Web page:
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Patient group calls for league tables to fight superbug infection rates

Patients Association says improved monitoring would help prevent overuse of antibiotics 

 

The Patients Association is calling for improved ward management in the fight against hospital-acquired infections.

The charity said it will lobby the government for tougher measures to tackle antibiotic-resistant ‘superbugs’ after NHS England statistics showed the scale and severity of infection rates.

NHS England estimate more than 300,000 patients contract infections including MRSA and Clostridium difficile each year. The Patients Association fears mortality rates could ‘skyrocket’ as a result.

It recommends that league tables should be established to show how frequently hospitals and GPs prescribe antibiotics and for which conditions to ‘identify problem healthcare providers and challenge outmoded prescribing practices’.

Whittington Hospital infection control matron Trisha Folan said the Patients Association recommendations are ‘valued and sensible’ but added they are not ‘as easy to deliver on the front line'.

She said: ‘It would be very advantageous if this move by the Patients Association led to a loosening of the purse strings, but I’ve done this job 16 years now and haven’t seen any extra money materialise so far.’

Ms Folan explained how her hospital already worked hard to keep its infection control work in the public domain, including publishing an annual report and audit of infection control procedures.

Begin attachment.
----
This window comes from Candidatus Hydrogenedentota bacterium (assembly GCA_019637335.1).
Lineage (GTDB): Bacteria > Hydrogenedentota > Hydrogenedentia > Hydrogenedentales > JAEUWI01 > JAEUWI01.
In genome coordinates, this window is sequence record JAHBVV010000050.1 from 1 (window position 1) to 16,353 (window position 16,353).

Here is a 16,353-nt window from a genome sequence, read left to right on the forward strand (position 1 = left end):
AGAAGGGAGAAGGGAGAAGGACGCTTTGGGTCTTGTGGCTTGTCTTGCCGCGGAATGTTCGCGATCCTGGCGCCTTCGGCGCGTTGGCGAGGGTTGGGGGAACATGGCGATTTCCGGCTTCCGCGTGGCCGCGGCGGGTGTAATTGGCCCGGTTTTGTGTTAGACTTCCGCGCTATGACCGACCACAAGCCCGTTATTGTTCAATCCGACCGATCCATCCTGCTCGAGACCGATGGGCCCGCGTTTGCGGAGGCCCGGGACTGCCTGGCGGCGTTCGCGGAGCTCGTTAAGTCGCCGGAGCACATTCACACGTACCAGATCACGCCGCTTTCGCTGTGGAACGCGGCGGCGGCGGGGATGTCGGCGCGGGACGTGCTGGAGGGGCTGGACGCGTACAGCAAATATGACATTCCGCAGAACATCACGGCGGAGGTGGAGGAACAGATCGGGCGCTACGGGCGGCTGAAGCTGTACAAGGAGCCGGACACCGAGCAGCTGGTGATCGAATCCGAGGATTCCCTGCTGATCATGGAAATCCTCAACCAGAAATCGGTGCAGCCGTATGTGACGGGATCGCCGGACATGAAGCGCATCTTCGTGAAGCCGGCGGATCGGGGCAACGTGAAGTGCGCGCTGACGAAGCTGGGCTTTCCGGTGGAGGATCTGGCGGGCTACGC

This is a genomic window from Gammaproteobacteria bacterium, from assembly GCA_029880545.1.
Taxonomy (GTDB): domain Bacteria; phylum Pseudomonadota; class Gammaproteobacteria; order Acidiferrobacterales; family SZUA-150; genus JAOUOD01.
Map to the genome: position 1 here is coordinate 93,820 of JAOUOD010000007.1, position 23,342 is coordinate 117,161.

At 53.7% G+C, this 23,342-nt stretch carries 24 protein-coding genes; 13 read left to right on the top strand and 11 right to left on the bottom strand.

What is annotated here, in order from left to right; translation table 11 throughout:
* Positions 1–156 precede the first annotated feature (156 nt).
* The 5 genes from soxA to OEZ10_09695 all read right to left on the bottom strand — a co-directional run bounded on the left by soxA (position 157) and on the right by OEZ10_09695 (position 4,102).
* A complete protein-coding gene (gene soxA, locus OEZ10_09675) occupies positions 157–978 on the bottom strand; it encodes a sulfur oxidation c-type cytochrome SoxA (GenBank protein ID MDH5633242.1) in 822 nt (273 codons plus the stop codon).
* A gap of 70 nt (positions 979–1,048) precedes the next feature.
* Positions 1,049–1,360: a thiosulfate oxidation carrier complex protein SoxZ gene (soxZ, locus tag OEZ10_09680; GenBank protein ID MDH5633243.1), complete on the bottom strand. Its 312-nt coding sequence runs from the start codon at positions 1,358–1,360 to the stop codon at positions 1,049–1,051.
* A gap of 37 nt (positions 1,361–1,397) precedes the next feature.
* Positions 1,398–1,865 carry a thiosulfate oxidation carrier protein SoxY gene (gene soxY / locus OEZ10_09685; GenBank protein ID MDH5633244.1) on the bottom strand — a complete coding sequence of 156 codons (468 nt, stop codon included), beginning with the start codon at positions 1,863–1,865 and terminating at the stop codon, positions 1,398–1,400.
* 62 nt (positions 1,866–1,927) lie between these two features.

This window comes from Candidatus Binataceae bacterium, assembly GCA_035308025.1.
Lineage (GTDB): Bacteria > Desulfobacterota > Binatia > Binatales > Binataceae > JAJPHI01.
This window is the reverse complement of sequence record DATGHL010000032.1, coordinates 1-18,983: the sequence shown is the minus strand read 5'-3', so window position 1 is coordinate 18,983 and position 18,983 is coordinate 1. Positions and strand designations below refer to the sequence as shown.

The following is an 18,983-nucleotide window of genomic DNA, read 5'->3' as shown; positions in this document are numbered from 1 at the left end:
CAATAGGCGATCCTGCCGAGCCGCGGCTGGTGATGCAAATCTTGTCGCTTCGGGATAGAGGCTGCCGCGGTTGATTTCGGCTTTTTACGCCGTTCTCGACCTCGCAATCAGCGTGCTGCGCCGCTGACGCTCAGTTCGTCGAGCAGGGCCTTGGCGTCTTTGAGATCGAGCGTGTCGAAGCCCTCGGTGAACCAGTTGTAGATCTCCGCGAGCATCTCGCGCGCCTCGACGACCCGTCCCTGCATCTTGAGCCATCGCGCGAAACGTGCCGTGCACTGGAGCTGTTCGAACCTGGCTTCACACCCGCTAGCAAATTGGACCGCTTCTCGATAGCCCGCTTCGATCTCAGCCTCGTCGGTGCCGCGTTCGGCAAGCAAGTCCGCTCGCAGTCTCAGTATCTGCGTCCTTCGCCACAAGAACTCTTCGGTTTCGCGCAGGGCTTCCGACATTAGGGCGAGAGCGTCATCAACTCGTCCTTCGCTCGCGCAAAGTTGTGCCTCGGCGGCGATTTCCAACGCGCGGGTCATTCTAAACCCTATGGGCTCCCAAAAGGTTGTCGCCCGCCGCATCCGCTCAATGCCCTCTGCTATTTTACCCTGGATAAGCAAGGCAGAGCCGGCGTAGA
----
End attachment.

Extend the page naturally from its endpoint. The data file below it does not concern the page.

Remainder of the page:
She added: ‘The majority of our wards and departments have their own link worker – a nurse specially trained in infection control – who ensures standards are met and reports to our central team.

‘Hospitals cannot report every infection because it would require massive financial support and a huge number of extra staff, but we should all strive to be fully open and subject to public scrutiny.’

The Patients Association launched its recommendations ahead of this week’s meeting of the All Party Parliamentary Group (APPG) for patient safety.

Its chief executive Katherine Murphy said: ‘While some advances have been made in the fight against hospital infections, it is crucial that we eliminate a growing culture of complacency among clinicians and policy-makers.

‘We need a concerted effort to improve awareness of the issue among staff, patients and their families, and reduce the demand for unnecessary antibiotics with rapid point-of-care testing.’

The APPG chair Andrea Jenkyns, Conservative MP for Morley and Outwood, replied that antimicrobial resistance was ‘at the forefront of the minds’ of the group.

She added: ‘While the importance of this issue is understood at the highest levels of government, we must make sure clinicians and the general public do not underestimate or become complacent about the risks.’

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